What's your favorite easy hand-held meal? If you've lived in the Bay Area for more than a week, it's probably the burrito. But increasingly, right behind it is the Vietnamese sandwich known as banh mi. Once found only in Vietnamese immigrant neighborhoods, the banh mi--which adapted French colonial ingredients to Southeast Asian tastes--has rapidly become a Bay Area staple. Vietnamese-owned delis like Saigon Sandwiches in the Tenderloin sell them; so do chic cafes like Bun Mee in Pacific Heights and the Castro. And now, local Asian-food expert and cookbook author Andrea Nguyen, who was airlifted out of Saigon with her family in 1975, has come out with The Banh Mi Handbook: Recipes for Crazy-Delicious Vietnamese Sandwiches, an informative, mouth-watering guide to making banh mi at home.
Nguyen is the author of several other cookbooks, including Asian Dumplings, Asian Tofu, and Into the Vietnamese Kitchen. Her writing style is brisk and lively, and she does an excellent job in explaining unfamiliar ingredients and laying out techniques step by step. An accomplished home cook with professional training, Nguyen's recipes are clear and detailed, without restaurant-chef jargon, and she has a friendly way of anticipating--and problem-solving--typical pitfalls for novice cooks. The book, cute and stylish, would make a great off-to-college or first-apartment gift, especially for someone who already loves these flavors and, sadly, might be relocating to a wilderness where these pickle-adorned, headcheese-stuffed baguettes are not standard-issue sandwich-shop fare. Served with rice or noodles, many of the recipes for grilled and braised meats could make for easy dinners at home, while the big-flavor spreads could muscle out the typical mayo n' mustard on any number of Western-style sandwiches.
In a short but informative first chapter, Nguyen explains the French colonial influence in Vietnam that led to the sandwich's creation, as well as the post-war diaspora of refugees fleeing Communist rule that spread the sandwich across the world. The French colonials brought baguettes to Vietnam, where they were known first as banh Tay (Western or French bread), then as banh mi (wheat bread). Writes Nguyen,
"My father's eighty-something-year-old friends recall that around the early 1940s, Saigon vendors started offering banh mi thi nguoi, an East-meets-West combination of cold cuts stuffed inside baguette with canned French butter or fresh mayonnaise, pickles, cucumber, cilantro, and chile. Reunification of North and South Vietnam via the communist takeover in 1975 resulted in a mass exodus of refugees, many of whom settled in North America, France, and Australia. Those who came from Saigon brought fond memories of Saigon-style sandwiches and yearned to savor them once more, and banh mi shops, bakeries, and delis sprung up in response."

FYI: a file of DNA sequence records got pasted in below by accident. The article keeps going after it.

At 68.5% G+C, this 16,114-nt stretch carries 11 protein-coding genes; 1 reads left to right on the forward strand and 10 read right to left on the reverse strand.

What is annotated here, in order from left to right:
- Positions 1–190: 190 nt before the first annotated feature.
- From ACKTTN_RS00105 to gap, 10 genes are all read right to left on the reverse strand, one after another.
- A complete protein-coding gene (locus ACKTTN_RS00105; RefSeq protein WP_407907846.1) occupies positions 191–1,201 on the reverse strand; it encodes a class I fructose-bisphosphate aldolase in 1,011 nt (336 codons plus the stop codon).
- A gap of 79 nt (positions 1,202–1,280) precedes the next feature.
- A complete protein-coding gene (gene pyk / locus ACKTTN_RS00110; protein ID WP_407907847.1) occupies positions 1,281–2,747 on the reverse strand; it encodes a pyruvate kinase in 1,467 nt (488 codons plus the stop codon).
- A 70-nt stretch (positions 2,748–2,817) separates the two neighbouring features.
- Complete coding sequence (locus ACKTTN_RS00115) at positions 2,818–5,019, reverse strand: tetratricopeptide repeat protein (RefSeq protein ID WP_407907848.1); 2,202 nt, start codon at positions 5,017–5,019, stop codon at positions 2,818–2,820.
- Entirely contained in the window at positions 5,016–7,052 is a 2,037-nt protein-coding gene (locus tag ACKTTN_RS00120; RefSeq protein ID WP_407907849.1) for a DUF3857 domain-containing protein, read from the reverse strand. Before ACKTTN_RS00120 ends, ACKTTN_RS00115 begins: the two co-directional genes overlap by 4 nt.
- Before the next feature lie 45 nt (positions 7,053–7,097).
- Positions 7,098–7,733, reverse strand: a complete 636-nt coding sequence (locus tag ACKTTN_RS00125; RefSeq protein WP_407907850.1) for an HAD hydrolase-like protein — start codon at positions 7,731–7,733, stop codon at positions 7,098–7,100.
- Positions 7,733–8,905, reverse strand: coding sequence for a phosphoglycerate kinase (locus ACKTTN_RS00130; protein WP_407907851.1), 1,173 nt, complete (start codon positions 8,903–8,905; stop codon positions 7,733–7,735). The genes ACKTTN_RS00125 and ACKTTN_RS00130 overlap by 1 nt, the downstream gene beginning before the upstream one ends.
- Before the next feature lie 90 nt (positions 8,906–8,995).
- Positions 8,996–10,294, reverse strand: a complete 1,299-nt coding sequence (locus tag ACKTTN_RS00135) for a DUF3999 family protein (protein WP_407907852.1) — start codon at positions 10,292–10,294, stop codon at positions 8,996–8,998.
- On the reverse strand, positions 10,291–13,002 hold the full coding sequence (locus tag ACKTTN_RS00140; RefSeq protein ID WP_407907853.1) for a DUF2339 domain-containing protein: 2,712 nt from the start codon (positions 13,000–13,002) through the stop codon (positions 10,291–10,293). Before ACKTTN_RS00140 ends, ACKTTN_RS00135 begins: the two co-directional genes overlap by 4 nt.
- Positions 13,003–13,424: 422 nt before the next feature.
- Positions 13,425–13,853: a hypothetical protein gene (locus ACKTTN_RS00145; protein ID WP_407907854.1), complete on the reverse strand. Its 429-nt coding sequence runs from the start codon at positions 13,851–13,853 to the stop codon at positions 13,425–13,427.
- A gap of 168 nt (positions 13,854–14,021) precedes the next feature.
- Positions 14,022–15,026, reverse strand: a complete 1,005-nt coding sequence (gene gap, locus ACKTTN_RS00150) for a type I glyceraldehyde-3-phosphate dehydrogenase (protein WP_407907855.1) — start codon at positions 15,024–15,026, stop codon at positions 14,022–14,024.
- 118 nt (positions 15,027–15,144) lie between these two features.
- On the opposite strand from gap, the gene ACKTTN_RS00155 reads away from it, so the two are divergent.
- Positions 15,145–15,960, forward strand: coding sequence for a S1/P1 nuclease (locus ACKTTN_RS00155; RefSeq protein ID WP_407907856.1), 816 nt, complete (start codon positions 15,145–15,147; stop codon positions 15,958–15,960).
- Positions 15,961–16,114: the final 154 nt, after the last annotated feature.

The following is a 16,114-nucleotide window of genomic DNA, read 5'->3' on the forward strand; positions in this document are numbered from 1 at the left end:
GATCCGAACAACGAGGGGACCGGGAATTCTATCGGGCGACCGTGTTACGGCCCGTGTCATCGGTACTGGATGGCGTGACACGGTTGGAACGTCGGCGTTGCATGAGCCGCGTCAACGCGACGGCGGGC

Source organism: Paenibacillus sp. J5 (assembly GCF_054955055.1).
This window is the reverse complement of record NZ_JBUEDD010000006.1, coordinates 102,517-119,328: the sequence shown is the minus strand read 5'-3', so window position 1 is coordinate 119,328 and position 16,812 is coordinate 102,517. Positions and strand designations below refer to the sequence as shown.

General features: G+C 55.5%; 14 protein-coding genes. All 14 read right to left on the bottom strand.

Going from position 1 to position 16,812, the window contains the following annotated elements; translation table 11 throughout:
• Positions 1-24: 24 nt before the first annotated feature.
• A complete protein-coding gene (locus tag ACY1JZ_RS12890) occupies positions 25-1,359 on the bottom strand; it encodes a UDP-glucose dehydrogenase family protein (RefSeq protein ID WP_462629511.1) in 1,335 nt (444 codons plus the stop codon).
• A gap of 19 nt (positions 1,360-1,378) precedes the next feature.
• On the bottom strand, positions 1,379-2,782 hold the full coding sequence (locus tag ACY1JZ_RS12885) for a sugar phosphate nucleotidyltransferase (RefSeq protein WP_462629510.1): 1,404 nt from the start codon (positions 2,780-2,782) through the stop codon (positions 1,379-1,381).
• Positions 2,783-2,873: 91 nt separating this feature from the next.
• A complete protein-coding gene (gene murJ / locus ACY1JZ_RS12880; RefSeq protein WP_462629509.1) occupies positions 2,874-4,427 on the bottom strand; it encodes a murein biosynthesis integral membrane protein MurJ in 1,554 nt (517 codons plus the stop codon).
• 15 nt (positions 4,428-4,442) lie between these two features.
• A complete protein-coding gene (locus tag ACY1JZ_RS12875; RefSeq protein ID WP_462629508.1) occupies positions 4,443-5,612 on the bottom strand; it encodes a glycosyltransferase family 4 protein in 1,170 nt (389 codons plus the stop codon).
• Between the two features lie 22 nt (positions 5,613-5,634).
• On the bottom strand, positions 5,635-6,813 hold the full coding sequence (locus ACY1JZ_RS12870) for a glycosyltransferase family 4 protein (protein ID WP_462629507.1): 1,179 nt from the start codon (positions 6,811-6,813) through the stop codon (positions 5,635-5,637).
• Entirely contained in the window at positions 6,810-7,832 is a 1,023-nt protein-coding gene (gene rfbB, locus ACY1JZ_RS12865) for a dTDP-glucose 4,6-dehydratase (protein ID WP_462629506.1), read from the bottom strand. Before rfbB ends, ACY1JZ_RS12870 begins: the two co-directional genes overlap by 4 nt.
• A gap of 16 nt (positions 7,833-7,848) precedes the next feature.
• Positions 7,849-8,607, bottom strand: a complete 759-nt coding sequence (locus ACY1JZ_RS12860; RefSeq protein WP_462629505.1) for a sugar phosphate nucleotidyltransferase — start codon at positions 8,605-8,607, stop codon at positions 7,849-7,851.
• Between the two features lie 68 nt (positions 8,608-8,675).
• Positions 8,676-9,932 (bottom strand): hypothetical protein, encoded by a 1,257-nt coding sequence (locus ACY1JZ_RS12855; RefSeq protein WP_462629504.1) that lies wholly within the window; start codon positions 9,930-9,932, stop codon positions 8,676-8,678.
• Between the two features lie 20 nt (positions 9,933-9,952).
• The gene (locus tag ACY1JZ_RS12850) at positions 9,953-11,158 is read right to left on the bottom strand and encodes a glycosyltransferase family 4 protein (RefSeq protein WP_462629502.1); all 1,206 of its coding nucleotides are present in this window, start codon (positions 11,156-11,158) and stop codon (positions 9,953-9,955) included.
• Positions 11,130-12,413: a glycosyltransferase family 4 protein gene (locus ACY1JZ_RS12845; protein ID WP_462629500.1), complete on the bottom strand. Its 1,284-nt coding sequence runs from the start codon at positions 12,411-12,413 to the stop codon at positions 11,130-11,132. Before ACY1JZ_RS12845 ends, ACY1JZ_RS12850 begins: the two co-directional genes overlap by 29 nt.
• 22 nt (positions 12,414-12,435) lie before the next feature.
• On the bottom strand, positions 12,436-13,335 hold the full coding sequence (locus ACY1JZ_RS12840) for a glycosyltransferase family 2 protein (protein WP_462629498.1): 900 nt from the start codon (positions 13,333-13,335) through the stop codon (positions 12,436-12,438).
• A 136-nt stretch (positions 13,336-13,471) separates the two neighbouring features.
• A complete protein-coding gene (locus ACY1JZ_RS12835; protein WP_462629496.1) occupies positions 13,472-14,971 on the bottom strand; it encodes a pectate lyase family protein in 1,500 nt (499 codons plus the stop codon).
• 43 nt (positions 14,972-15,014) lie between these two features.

Although the sandwich was born as a hybrid between French ingredients and Vietnamese tastes, Nguyen knows that a squirt of Sriracha and a handful of cilantro does not a banh mi make, and wisely, she resists the temptation to push her recipes into overloaded-hoagie territory. Although Nguyen's subtitle is "Recipes for Crazy-Delicious Vietnamese Sandwiches," she keeps the emphasis on delicious rather than crazy. You won't find a sandwich stuffed with mac and cheese here. Nguyen's recipes are creative and contemporary, and definitely more adventurous than what you'll find at your typical Vietnamese corner deli, but they don't stray into anything-goes territory. Instead, you'll find fillings like Hanoi Grilled Chicken, Sri Lankan Black Curry Chicken, Shrimp in Caramel Sauce, Chinese Barbecued Pork, Panko-Crusted Tilapia, and Garlic Pepper Pork Tenderloin. There are also eight vegetarian fillings, from Edamame Pate to Lemongrass Sriracha Tempeh and Thai Fried Omelet.
The book offers an in-depth, crash course in banh mi history, ingredients, and how-tos. There's a brief but helpful two-page guide to the "banh mi pantry," stocked with items ranging from fish sauce, soy sauce, and Swiss Maggi Seasoning to white vinegar (for pickling), Chinese five-spice powder, and mayonnaise. The following "Master Banh Mi" recipe lays out the typical components and amounts of the classic sandwich: vegetables (cucumbers, cilantro, fresh chiles, pickled daikon and carrots); filling; bread; mayonnaise or butter; and an umami-rich seasoning, such as Maggi Seasoning or soy sauce. This master recipe explains the simple steps, from lightly toasting the bread to layering the fillings, that go into making a delicious banh mi.